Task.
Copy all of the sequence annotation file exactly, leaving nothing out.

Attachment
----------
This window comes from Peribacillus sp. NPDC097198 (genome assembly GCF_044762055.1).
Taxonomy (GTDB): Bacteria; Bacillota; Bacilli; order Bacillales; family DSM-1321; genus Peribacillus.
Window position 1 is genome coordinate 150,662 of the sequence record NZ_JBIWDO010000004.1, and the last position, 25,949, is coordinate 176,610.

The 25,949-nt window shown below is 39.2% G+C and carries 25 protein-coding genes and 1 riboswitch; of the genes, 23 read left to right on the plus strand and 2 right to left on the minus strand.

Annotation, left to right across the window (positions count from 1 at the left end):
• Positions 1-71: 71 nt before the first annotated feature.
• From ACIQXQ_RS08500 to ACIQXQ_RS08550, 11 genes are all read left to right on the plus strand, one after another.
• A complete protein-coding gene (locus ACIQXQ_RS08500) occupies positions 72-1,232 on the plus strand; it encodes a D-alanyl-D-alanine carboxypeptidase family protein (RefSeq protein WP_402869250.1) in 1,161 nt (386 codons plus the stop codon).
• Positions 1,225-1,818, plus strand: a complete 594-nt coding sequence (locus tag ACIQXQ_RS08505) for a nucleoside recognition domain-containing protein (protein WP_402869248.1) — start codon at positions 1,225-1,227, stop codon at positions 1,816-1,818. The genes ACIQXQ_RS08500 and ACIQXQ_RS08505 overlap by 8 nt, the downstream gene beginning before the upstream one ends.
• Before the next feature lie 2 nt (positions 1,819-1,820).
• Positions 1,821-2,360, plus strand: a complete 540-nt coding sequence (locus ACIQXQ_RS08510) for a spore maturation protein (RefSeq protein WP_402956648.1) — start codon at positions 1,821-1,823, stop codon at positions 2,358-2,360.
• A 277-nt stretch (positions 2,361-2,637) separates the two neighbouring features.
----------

This window comes from Peribacillus sp. NPDC097198 (genome assembly GCF_044762055.1).
Taxonomy (GTDB): Bacteria; Bacillota; Bacilli; order Bacillales; family DSM-1321; genus Peribacillus.
Window position 1 is genome coordinate 150,662 of the sequence record NZ_JBIWDO010000004.1, and the last position, 25,949, is coordinate 176,610.

The 25,949-nt window shown below is 39.2% G+C and carries 25 protein-coding genes and 1 riboswitch; of the genes, 23 read left to right on the plus strand and 2 right to left on the minus strand.

Annotation, left to right across the window (positions count from 1 at the left end):
• Positions 1-71: 71 nt before the first annotated feature.
• From ACIQXQ_RS08500 to ACIQXQ_RS08550, 11 genes are all read left to right on the plus strand, one after another.
• A complete protein-coding gene (locus ACIQXQ_RS08500) occupies positions 72-1,232 on the plus strand; it encodes a D-alanyl-D-alanine carboxypeptidase family protein (RefSeq protein WP_402869250.1) in 1,161 nt (386 codons plus the stop codon).
• Positions 1,225-1,818, plus strand: a complete 594-nt coding sequence (locus tag ACIQXQ_RS08505) for a nucleoside recognition domain-containing protein (protein WP_402869248.1) — start codon at positions 1,225-1,227, stop codon at positions 1,816-1,818. The genes ACIQXQ_RS08500 and ACIQXQ_RS08505 overlap by 8 nt, the downstream gene beginning before the upstream one ends.
• Before the next feature lie 2 nt (positions 1,819-1,820).
• Positions 1,821-2,360, plus strand: a complete 540-nt coding sequence (locus ACIQXQ_RS08510) for a spore maturation protein (RefSeq protein WP_402956648.1) — start codon at positions 1,821-1,823, stop codon at positions 2,358-2,360.
• A 277-nt stretch (positions 2,361-2,637) separates the two neighbouring features.